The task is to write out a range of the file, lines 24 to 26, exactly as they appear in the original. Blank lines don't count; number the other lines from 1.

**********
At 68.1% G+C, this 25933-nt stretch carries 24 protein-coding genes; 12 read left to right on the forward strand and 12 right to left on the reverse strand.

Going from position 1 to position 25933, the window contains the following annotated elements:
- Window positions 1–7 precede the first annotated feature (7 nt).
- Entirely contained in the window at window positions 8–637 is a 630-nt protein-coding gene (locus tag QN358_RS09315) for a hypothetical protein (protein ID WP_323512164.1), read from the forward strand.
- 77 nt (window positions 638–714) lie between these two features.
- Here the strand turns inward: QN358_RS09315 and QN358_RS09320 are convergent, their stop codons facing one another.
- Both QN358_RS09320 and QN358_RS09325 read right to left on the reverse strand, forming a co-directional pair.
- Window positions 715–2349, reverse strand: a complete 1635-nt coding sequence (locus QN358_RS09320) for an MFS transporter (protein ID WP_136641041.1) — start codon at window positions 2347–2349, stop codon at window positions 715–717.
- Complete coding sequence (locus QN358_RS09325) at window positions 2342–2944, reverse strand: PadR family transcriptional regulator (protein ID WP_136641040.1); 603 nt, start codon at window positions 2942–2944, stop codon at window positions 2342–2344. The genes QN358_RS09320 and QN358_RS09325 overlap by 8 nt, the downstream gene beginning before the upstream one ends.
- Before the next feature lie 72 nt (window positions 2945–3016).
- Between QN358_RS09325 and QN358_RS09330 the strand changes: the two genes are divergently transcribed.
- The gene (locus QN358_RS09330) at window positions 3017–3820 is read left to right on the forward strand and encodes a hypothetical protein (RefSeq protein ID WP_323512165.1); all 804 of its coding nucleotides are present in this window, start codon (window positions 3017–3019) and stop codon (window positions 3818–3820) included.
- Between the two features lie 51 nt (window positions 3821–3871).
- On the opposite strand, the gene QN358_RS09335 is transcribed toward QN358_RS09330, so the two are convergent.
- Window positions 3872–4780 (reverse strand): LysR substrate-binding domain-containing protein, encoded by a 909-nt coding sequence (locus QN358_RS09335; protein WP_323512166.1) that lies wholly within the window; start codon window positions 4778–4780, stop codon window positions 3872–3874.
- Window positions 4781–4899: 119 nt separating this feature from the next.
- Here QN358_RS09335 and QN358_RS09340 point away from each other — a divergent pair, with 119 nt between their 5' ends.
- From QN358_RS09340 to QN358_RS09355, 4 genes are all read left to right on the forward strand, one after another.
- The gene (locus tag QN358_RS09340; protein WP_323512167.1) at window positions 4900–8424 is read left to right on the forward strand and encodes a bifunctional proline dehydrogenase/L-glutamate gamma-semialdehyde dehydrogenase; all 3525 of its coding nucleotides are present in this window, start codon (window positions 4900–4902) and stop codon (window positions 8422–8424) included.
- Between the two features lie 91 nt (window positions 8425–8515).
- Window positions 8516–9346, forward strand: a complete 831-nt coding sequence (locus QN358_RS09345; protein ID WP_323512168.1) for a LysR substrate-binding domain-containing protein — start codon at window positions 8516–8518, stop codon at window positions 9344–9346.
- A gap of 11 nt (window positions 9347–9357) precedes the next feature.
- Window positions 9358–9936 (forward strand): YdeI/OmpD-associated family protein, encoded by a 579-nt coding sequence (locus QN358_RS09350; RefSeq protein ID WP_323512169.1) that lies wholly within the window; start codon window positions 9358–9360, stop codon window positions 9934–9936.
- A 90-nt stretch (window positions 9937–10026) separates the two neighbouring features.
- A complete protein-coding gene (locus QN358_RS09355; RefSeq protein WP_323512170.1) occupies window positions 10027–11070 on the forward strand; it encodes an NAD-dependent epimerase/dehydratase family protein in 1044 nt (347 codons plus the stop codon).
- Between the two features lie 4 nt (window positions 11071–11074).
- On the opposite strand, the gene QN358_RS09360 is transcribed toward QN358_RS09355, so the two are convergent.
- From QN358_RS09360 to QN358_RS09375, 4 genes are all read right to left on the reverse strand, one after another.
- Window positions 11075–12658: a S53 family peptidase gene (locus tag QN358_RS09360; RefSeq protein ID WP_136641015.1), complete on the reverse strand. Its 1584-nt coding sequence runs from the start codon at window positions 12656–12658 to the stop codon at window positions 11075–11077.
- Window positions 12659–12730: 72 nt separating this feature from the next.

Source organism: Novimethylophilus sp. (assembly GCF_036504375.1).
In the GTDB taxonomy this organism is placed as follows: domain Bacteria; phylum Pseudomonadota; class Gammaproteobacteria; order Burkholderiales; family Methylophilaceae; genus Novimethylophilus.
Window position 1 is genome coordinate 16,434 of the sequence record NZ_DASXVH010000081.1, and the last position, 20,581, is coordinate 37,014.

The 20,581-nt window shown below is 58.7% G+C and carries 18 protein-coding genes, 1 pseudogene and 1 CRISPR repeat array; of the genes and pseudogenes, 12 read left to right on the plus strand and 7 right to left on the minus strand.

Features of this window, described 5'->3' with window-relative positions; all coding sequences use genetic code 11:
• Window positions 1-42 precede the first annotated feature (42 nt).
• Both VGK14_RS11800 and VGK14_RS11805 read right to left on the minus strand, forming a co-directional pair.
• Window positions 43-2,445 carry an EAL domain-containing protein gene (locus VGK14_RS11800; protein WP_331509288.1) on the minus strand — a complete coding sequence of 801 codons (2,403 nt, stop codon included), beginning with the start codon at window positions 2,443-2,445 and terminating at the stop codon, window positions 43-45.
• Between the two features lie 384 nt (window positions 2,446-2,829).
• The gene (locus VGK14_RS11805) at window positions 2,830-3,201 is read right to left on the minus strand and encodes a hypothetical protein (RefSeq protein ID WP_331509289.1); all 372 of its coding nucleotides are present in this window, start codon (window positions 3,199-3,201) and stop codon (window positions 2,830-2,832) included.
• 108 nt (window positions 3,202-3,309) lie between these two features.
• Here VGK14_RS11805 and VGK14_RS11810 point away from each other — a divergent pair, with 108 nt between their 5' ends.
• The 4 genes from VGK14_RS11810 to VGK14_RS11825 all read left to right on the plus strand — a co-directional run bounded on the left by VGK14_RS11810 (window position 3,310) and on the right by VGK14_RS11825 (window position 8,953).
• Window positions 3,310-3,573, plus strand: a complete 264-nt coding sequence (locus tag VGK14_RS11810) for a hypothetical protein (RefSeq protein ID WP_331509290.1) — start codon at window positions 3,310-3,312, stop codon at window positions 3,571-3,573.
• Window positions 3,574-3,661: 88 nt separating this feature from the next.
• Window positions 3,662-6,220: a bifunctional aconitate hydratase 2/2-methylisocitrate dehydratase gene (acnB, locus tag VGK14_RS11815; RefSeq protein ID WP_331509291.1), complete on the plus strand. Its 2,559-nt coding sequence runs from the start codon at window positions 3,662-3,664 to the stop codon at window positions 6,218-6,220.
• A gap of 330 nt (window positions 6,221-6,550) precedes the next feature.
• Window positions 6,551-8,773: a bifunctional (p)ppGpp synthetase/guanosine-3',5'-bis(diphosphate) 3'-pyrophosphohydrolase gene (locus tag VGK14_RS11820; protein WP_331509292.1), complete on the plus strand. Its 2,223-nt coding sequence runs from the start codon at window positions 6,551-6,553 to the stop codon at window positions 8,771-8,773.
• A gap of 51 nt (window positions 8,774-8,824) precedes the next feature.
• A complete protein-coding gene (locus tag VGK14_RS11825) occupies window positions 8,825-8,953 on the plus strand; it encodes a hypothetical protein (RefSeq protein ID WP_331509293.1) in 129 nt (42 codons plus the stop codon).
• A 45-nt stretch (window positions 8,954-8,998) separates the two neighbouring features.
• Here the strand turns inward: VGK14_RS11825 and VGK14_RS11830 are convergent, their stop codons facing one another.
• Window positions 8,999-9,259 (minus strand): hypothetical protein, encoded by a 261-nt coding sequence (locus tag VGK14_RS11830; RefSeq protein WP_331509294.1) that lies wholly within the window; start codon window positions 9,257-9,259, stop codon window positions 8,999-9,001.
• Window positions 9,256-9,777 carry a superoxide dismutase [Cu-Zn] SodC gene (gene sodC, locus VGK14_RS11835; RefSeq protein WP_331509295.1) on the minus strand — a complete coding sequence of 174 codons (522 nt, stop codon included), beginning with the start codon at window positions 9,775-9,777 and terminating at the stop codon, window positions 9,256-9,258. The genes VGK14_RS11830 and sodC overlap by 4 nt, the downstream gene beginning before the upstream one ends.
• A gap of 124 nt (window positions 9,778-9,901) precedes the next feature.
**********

- A 90-nt stretch (window positions 9937–10026) separates the two neighbouring features.
- A complete protein-coding gene (locus QN358_RS09355; RefSeq protein WP_323512170.1) occupies window positions 10027–11070 on the forward strand; it encodes an NAD-dependent epimerase/dehydratase family protein in 1044 nt (347 codons plus the stop codon).
- Between the two features lie 4 nt (window positions 11071–11074).